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Selling the British Empire Exhibition 1924 Through Mass Media and Material Culture.

Coles, S., 2023. Selling the British Empire Exhibition 1924 Through Mass Media and Material Culture. Masters Thesis (Masters). Bournemouth University.

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The British Empire Exhibition of 1924/25 was intended to bring together the many nations that made up the British Empire, to improve trade and to better understand other nations after the turmoil of the First World War. The end of the nineteenth century and beginning of the twentieth century saw the birth of mass communication through mass circulation of newspapers, cinema, the gramophone, and wireless radio. Furthermore, changes in education laws, and the introduction of compulsory education, meant that printed material was more in demand than ever before and had a more diverse audience. This thesis will demonstrate the ways in which the various methods of mass media, together with the material and consumer culture of the era, were utilised to link the British Empire Exhibition with the monarchy, modernity and the British Empire. The thesis will examine how the organisers of the British Empire Exhibition enhanced the visitor experience and promoted the exhibition with those media. The multimedia experience required established forms of media such as printing, through to the fledgling media of wireless broadcasting. This thesis will first explore how print media was used by the organisers, who ensured the guidebooks, printed souvenirs and advertising targeted that wider audience, including women and children. It will then analyse how wireless broadcasting enabled listeners to hear the opening ceremony and the King’s speech instantaneously, and how newsreel films brought the ceremony to life, for those who did not attend. Finally, the material and consumer culture surrounding the exhibition was represented in the souvenirs and memorabilia, and this is explored along with the Queen’s dolls’ house, presented to Queen Mary at the exhibition and described in the press as the highlight of the exhibition. The dolls’ house was designed to be the epitome of upper class material culture of the 1920s and this work considers how the companies who contributed to the dolls’ house used the link with the exhibition through advertising. Together, these chapters will demonstrate that the various uses of media, and material and consumer culture shared common themes, linking empire, monarchy and modernity.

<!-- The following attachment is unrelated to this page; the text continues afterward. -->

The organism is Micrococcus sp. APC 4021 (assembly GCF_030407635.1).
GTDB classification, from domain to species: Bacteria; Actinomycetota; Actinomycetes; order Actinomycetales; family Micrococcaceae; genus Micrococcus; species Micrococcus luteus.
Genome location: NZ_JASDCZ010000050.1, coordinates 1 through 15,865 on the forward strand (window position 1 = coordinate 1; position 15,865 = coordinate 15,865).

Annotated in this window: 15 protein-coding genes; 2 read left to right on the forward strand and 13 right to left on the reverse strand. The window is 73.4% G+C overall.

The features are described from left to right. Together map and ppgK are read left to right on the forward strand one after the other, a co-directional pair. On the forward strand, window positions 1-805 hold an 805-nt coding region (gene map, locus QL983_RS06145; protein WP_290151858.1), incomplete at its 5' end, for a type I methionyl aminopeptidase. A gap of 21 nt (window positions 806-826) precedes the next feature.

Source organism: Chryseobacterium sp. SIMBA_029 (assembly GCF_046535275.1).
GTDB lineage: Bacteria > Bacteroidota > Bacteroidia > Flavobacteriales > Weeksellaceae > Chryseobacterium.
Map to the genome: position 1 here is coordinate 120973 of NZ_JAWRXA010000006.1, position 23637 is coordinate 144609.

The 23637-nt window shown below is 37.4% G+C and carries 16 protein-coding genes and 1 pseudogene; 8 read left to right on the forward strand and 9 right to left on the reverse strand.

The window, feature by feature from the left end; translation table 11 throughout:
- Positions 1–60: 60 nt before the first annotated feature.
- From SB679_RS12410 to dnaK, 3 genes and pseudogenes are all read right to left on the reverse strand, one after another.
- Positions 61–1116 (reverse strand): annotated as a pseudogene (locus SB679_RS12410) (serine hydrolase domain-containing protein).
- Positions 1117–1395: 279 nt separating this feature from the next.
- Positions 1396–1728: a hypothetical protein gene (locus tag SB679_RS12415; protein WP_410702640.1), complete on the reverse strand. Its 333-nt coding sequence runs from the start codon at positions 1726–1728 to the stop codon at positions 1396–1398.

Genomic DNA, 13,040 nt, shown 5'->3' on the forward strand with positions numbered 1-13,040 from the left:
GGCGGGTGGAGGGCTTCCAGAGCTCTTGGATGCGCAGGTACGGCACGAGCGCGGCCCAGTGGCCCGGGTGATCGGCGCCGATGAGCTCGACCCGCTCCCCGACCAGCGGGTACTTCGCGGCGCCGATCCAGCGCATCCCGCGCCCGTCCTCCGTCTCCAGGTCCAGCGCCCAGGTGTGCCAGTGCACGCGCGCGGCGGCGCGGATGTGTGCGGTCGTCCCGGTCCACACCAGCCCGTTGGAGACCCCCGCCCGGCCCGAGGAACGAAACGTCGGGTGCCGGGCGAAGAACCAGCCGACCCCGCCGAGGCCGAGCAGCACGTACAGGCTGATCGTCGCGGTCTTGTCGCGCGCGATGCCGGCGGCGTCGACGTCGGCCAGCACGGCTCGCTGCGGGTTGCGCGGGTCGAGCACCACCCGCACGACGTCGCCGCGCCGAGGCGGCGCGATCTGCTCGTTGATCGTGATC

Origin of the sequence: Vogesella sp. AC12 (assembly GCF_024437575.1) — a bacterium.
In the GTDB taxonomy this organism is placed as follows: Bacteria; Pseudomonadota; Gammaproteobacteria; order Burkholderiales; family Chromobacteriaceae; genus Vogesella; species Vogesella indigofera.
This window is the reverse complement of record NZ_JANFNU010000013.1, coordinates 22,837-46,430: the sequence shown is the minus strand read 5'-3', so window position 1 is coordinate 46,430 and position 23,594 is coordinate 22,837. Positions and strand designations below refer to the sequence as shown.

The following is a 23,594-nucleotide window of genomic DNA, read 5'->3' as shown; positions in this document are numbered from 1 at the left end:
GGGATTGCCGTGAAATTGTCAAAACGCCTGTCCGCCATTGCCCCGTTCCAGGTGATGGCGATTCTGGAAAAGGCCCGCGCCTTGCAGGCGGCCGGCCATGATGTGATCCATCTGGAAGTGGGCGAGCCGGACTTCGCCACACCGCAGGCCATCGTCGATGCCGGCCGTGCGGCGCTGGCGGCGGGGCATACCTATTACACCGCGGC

Item Type:Thesis (Masters)
Additional Information:If you feel that this work infringes your copyright please contact the BURO Manager.
Uncontrolled Keywords:British Empire Exhibition; Wembley; Queen’s Dolls’ House; souvenirs
Group:Faculty of Media & Communication
ID Code:39129
Deposited By: Symplectic RT2
Deposited On:14 Nov 2023 15:52
Last Modified:14 Nov 2023 15:52


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